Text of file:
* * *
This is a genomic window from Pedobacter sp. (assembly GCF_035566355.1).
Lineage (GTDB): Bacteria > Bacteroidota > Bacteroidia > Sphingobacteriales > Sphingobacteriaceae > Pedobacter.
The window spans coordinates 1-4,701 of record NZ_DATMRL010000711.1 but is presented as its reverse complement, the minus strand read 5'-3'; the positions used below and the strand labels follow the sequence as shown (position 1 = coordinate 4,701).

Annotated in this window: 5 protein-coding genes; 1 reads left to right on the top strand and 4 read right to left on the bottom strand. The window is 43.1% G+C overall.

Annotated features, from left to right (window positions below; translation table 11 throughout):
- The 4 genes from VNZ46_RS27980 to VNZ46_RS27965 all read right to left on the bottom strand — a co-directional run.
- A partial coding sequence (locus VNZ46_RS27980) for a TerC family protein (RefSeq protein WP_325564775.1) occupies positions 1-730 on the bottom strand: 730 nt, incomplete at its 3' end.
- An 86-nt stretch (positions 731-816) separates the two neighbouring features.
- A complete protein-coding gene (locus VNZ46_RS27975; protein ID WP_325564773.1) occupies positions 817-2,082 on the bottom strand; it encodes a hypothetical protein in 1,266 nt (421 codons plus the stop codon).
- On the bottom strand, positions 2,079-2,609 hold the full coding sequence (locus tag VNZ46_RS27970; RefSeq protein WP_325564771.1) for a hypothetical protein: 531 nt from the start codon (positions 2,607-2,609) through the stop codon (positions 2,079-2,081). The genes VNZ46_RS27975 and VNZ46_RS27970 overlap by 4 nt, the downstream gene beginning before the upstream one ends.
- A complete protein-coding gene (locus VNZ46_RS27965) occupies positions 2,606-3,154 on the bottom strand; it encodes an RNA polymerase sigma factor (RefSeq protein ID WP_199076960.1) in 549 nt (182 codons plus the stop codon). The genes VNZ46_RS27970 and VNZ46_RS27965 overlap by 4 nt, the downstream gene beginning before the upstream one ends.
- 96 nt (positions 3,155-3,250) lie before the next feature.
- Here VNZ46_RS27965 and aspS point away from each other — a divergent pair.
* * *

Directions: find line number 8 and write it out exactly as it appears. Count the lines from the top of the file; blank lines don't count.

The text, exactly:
- An 86-nt stretch (positions 731-816) separates the two neighbouring features.